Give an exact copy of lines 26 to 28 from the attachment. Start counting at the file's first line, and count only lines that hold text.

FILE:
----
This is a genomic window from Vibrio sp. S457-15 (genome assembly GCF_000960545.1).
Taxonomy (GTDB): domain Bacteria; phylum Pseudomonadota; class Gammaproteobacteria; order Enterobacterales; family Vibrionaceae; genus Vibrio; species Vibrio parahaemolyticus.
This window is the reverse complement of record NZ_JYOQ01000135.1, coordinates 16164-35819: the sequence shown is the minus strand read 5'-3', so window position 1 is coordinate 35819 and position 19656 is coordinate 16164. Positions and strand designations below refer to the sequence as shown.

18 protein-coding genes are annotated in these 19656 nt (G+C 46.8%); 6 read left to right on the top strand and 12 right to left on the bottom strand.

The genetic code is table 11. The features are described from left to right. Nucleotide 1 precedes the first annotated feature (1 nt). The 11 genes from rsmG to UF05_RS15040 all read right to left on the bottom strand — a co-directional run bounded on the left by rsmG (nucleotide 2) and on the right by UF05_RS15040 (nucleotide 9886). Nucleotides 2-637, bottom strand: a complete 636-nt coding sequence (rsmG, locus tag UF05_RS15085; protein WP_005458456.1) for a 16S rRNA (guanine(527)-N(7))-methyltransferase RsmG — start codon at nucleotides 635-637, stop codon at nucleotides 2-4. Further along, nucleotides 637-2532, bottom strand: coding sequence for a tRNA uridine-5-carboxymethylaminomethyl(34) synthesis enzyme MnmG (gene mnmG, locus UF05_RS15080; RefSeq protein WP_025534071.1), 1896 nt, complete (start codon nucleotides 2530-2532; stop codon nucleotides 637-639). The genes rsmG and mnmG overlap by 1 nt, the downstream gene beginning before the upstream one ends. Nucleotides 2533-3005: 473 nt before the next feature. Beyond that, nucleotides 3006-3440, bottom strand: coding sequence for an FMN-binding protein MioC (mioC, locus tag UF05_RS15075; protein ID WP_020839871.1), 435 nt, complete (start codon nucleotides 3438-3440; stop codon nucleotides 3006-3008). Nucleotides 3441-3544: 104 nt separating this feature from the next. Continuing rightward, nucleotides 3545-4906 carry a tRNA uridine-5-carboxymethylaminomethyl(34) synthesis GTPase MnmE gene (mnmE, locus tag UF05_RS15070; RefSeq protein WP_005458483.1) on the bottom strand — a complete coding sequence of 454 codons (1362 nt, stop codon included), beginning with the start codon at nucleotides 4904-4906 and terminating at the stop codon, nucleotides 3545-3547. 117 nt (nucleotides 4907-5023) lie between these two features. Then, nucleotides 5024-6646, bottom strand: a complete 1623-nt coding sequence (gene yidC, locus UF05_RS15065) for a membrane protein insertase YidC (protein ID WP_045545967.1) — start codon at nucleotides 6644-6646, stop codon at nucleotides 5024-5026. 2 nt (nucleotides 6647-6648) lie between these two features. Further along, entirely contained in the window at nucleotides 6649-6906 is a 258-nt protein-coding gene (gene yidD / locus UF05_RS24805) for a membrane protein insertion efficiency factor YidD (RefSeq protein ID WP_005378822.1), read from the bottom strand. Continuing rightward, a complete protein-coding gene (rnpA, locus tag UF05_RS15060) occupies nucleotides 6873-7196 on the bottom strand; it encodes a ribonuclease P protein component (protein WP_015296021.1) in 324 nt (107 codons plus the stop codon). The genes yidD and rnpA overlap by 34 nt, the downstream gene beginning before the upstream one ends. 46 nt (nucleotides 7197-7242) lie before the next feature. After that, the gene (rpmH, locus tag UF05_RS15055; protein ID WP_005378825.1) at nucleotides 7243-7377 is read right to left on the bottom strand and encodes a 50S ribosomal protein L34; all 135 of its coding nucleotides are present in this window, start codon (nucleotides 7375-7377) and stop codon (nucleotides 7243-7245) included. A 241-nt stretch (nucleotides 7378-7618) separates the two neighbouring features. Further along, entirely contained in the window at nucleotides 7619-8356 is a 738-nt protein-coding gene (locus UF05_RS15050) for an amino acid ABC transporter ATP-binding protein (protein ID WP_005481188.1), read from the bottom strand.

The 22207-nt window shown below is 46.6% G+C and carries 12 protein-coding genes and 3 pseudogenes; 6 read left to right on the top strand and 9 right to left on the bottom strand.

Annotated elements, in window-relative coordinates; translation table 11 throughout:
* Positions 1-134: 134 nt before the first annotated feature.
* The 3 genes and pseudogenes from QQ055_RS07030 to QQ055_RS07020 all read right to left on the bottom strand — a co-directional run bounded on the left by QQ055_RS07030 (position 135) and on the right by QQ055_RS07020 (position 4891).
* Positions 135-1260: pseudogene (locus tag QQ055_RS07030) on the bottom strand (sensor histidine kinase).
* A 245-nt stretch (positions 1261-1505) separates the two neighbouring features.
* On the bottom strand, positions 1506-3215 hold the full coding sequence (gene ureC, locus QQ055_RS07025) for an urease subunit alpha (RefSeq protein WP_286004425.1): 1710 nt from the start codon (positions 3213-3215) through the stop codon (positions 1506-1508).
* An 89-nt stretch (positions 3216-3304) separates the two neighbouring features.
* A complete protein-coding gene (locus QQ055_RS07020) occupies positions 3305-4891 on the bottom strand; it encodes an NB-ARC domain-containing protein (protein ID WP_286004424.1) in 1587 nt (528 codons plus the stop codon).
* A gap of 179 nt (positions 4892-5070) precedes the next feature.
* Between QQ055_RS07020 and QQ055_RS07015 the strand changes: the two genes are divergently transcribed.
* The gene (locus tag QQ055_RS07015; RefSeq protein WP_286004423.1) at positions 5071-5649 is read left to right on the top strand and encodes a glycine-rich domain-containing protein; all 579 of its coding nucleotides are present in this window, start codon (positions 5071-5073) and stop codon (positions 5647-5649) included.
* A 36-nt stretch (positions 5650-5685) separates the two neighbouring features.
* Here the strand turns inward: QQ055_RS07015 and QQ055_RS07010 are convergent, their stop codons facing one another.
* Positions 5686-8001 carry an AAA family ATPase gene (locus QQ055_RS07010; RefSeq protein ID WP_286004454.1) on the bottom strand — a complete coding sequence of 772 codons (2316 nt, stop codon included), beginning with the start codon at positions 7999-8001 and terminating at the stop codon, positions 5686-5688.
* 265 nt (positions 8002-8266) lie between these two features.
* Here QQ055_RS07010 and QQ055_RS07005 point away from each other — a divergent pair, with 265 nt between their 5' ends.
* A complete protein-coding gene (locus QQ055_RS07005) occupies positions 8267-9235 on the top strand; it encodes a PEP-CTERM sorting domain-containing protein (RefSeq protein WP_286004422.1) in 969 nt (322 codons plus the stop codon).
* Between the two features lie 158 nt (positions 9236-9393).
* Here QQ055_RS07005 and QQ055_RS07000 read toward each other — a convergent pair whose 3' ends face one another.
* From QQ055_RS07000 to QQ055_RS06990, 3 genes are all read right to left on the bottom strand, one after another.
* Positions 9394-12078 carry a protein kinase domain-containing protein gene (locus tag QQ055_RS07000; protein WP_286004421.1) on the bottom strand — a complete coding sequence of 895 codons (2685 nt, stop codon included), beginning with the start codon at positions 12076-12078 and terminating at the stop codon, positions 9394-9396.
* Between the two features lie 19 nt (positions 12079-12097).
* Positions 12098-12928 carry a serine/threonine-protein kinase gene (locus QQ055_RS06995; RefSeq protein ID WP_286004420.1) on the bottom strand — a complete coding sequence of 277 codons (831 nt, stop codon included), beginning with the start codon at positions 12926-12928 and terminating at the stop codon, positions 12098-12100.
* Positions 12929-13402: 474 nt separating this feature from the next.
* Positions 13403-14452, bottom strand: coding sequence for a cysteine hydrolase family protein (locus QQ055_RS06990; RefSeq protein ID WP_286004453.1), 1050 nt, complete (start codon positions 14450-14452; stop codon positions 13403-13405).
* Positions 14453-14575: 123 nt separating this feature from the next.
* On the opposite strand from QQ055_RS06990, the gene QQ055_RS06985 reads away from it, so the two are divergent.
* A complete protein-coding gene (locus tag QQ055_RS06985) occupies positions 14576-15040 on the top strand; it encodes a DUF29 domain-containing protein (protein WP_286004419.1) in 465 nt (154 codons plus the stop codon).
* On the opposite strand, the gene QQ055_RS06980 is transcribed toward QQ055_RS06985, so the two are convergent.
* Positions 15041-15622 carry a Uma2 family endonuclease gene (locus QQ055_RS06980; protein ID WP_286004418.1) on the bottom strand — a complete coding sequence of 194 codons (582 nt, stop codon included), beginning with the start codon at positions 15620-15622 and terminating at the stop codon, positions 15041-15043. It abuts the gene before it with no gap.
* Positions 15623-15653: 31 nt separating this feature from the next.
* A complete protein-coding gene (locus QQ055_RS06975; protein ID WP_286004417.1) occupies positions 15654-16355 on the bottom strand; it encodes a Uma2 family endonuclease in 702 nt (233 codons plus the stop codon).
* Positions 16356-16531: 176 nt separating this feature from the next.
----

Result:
* From QQ055_RS07000 to QQ055_RS06990, 3 genes are all read right to left on the bottom strand, one after another.
* Positions 9394-12078 carry a protein kinase domain-containing protein gene (locus tag QQ055_RS07000; protein WP_286004421.1) on the bottom strand — a complete coding sequence of 895 codons (2685 nt, stop codon included), beginning with the start codon at positions 12076-12078 and terminating at the stop codon, positions 9394-9396.
* Between the two features lie 19 nt (positions 12079-12097).